The middle way

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The final talk in a series on verses from Nagarjuna given during the 2015 Manjushri retreat, these verses are from Treatise on the Middle Way.

  • Different types of dependence
  • Causal dependence as the reason to prove emptiness
  • Emptiness also is a dependent designation
  • Importance of understanding the meaning of “emptiness”
02-20-15 The Middle Way – BBCorner

The last two verses that His Holiness asked us to recite daily are two from the Karikas. The text is called The Treatise on the Middle Way, or, Root Wisdom, Fundamental Wisdom. There are several different ways the title is translated. But it’s [Nagarjuna’s] major text on emptiness. So these two verses are very famous. Actually, Geshe … when he was here several years ago, asked us to memorize them. And I started to try and develop a chant with them but then I stopped for some reason.

Anyway, so the first one is,

That which is dependent arising is explained to be emptiness.
That being a dependent arising is itself the middle way.

So, the first line: “That which is dependent arising is explained to be emptiness.” There the way Lama Tsongkhapa described it is “that which is dependent arising” is referring to causal dependence.

Because there are different types of dependence, remember? Causal dependence, mutual dependence (which includes the dependence of wholes and parts on each other), and then dependent designation. So we start out understanding causal dependence—that’s the one that’s much easier—and use that as the reason to prove emptiness. So in a syllogism you might say “the person is empty of inherent existence because of arising due to causes.”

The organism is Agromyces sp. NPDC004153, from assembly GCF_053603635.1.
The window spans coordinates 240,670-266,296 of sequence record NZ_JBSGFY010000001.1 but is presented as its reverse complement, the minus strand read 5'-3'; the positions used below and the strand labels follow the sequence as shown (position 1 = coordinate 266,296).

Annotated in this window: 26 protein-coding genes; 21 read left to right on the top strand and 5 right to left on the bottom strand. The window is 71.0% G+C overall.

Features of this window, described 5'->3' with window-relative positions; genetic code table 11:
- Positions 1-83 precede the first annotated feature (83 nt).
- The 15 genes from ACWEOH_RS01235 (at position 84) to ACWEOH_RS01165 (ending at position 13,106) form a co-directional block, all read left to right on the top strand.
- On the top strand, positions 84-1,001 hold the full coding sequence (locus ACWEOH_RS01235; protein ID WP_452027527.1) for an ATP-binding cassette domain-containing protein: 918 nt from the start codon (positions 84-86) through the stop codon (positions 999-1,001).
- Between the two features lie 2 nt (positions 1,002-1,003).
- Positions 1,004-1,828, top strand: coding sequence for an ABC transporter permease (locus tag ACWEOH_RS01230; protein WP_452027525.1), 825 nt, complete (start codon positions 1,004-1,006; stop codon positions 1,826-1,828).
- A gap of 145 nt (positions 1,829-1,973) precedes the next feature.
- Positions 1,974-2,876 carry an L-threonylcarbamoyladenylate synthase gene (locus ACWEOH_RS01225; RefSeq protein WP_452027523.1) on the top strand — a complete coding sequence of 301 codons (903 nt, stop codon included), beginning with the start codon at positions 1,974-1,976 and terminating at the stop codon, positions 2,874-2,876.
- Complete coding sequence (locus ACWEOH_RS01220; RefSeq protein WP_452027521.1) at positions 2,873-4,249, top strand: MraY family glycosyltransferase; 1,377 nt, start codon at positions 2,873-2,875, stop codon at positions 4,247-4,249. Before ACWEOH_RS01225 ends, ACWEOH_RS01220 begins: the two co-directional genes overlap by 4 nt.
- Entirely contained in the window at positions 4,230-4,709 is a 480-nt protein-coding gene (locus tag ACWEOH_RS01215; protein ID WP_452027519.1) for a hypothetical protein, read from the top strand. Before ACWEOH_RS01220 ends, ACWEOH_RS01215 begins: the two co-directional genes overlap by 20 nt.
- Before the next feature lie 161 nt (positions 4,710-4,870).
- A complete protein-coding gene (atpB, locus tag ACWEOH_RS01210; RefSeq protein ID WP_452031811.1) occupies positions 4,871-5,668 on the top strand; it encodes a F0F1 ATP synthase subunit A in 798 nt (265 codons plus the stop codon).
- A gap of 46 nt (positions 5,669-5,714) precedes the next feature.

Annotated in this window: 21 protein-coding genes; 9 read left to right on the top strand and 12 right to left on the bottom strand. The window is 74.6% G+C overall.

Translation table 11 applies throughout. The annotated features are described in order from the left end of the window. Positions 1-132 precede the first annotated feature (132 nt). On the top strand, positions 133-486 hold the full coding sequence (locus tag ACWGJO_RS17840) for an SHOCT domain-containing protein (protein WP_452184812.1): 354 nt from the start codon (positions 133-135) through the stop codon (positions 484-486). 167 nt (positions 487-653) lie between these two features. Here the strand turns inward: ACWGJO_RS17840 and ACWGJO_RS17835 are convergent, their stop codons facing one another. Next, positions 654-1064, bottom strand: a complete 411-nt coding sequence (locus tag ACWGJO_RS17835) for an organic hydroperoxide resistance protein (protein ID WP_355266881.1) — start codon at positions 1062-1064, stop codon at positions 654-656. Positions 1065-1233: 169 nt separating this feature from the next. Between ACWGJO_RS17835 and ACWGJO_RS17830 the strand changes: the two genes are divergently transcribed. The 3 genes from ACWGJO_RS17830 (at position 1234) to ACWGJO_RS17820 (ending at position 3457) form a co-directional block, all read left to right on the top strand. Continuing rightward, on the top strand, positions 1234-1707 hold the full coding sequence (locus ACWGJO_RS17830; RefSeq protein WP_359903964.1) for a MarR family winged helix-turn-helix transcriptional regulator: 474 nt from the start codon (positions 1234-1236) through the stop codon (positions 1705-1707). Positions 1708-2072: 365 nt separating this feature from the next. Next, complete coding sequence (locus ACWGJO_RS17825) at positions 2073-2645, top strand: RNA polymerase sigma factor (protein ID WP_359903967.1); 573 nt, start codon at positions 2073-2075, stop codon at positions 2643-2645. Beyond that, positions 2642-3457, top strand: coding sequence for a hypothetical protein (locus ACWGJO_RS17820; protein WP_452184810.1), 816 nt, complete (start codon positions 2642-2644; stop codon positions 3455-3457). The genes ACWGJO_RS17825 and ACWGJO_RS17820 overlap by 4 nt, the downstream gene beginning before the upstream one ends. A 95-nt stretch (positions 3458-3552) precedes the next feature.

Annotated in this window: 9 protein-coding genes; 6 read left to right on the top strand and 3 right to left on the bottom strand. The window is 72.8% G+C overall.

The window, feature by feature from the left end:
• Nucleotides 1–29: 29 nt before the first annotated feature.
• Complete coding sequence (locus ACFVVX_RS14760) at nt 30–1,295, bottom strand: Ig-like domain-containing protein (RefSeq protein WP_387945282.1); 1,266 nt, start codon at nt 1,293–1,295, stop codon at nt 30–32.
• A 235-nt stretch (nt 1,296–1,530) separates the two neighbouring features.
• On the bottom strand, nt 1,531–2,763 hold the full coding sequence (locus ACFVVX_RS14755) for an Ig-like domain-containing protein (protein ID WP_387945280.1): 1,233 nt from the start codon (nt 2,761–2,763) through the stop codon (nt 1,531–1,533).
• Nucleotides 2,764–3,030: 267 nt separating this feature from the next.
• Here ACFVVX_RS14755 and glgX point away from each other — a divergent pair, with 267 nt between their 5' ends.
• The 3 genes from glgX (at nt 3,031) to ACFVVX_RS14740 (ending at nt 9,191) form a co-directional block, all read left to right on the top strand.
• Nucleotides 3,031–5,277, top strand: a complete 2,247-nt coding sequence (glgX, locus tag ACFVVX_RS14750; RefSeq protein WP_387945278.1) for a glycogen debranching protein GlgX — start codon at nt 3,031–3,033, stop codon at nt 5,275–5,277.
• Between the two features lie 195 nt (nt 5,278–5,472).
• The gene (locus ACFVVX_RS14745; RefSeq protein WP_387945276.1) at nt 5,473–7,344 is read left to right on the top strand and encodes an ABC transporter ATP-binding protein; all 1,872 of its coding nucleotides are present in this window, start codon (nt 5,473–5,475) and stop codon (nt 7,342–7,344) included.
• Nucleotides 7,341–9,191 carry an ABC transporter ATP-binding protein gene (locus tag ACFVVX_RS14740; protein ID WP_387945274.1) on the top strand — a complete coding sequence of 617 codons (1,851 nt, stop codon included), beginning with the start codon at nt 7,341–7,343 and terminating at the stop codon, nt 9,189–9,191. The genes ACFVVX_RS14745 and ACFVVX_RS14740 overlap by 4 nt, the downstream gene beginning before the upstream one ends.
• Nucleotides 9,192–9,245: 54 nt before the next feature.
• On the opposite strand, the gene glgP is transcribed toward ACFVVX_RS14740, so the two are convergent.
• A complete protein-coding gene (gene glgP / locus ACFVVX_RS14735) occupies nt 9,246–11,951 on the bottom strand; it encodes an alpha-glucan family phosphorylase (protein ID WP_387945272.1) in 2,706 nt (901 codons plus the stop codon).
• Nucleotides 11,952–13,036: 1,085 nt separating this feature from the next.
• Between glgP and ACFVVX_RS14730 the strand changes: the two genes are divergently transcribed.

That one always kind of shocks me because it’s like, oh, I arose due to causes? That means I wouldn’t be here without the causes. Then something inside me says, no, that’s not right. I’m going to be here anyway! You know? I didn’t come out of causes. I’m not going to disappear because of the nature of impermanence. I’m here! Yes?

So just thinking about causal dependence already, you can see, begins to shake our feeling of being some kind of independent being. So he’s saying here that all the things that are dependent on causes and conditions (in other words all impermanent, functioning things) are explained to be empty. They’re empty of inherent existence.

And remember we just talked about the previous verse, that because things (when I say thinks it mean functional things) because they’re empty…. Because permanent things depend on these functioning things. If the functioning things don’t have an inherent nature then the permanent things that depend on them also can’t have any kind of inherent nature.

Then the last two lines it says, “That being a dependent arising is itself the middle way.” “That being a dependent designation.” There are different ways of taking that. One is that something that is causally dependent is also a dependent designation. So if you think deep enough about causal dependence you eventually get to dependent designation, which is much more difficult to understand.

Another interpretation is that “that” refers to emptiness itself. So emptiness itself is a dependent designation. Emptiness itself doesn’t exist inherently. It depends on its parts, it depends on its basis of designation, it depends on the conventionalities that it is the ultimate nature of. So that itself is the middle way. So when we’re talking about “middle way” it’s emptiness of inherent existence on one hand and dependent arising (specifically dependent designation) on the other hand.

[In response to audience] Yes, emptiness has parts. Because if say “emptiness” in general it depends on the emptiness of the table, the emptiness of the rug, the emptiness of people. So all of those are types of emptiness. They’re the parts of the emptiness.